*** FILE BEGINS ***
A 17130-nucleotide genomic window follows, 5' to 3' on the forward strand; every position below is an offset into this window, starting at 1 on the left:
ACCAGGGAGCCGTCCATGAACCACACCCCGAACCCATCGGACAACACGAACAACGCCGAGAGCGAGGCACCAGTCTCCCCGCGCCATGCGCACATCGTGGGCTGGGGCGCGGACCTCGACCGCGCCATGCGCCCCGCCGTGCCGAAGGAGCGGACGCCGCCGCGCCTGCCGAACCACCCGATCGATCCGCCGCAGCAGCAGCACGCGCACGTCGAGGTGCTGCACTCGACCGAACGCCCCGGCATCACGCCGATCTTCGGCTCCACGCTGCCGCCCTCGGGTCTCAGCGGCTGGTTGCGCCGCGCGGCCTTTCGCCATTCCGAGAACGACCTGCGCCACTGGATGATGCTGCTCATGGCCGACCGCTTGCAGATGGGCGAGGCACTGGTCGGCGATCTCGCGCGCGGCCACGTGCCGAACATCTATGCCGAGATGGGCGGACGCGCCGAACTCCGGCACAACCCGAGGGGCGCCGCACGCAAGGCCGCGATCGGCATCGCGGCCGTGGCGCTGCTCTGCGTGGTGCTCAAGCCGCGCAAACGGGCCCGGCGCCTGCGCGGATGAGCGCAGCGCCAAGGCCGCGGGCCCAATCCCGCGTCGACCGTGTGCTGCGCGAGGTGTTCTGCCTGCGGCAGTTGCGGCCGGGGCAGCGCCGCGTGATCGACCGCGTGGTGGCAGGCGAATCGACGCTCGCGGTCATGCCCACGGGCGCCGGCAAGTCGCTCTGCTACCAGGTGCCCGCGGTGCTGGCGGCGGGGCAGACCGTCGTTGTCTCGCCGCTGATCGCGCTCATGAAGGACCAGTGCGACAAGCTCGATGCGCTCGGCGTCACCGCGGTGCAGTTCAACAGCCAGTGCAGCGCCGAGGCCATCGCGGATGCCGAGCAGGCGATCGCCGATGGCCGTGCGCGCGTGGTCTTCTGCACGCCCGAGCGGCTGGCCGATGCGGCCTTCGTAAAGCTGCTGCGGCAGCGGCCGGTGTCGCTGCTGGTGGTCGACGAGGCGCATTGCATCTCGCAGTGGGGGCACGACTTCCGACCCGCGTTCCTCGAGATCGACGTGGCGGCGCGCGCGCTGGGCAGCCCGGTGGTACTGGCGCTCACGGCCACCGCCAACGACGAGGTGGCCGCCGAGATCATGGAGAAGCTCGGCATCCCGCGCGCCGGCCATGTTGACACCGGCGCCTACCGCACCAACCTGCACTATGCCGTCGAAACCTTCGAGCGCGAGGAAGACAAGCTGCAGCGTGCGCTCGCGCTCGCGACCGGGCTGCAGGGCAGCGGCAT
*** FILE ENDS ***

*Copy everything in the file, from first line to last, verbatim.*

A 17130-nucleotide genomic window follows, 5' to 3' on the forward strand; every position below is an offset into this window, starting at 1 on the left:
ACCAGGGAGCCGTCCATGAACCACACCCCGAACCCATCGGACAACACGAACAACGCCGAGAGCGAGGCACCAGTCTCCCCGCGCCATGCGCACATCGTGGGCTGGGGCGCGGACCTCGACCGCGCCATGCGCCCCGCCGTGCCGAAGGAGCGGACGCCGCCGCGCCTGCCGAACCACCCGATCGATCCGCCGCAGCAGCAGCACGCGCACGTCGAGGTGCTGCACTCGACCGAACGCCCCGGCATCACGCCGATCTTCGGCTCCACGCTGCCGCCCTCGGGTCTCAGCGGCTGGTTGCGCCGCGCGGCCTTTCGCCATTCCGAGAACGACCTGCGCCACTGGATGATGCTGCTCATGGCCGACCGCTTGCAGATGGGCGAGGCACTGGTCGGCGATCTCGCGCGCGGCCACGTGCCGAACATCTATGCCGAGATGGGCGGACGCGCCGAACTCCGGCACAACCCGAGGGGCGCCGCACGCAAGGCCGCGATCGGCATCGCGGCCGTGGCGCTGCTCTGCGTGGTGCTCAAGCCGCGCAAACGGGCCCGGCGCCTGCGCGGATGAGCGCAGCGCCAAGGCCGCGGGCCCAATCCCGCGTCGACCGTGTGCTGCGCGAGGTGTTCTGCCTGCGGCAGTTGCGGCCGGGGCAGCGCCGCGTGATCGACCGCGTGGTGGCAGGCGAATCGACGCTCGCGGTCATGCCCACGGGCGCCGGCAAGTCGCTCTGCTACCAGGTGCCCGCGGTGCTGGCGGCGGGGCAGACCGTCGTTGTCTCGCCGCTGATCGCGCTCATGAAGGACCAGTGCGACAAGCTCGATGCGCTCGGCGTCACCGCGGTGCAGTTCAACAGCCAGTGCAGCGCCGAGGCCATCGCGGATGCCGAGCAGGCGATCGCCGATGGCCGTGCGCGCGTGGTCTTCTGCACGCCCGAGCGGCTGGCCGATGCGGCCTTCGTAAAGCTGCTGCGGCAGCGGCCGGTGTCGCTGCTGGTGGTCGACGAGGCGCATTGCATCTCGCAGTGGGGGCACGACTTCCGACCCGCGTTCCTCGAGATCGACGTGGCGGCGCGCGCGCTGGGCAGCCCGGTGGTACTGGCGCTCACGGCCACCGCCAACGACGAGGTGGCCGCCGAGATCATGGAGAAGCTCGGCATCCCGCGCGCCGGCCATGTTGACACCGGCGCCTACCGCACCAACCTGCACTATGCCGTCGAAACCTTCGAGCGCGAGGAAGACAAGCTGCAGCGTGCGCTCGCGCTCGCGACCGGGCTGCAGGGCAGCGGCAT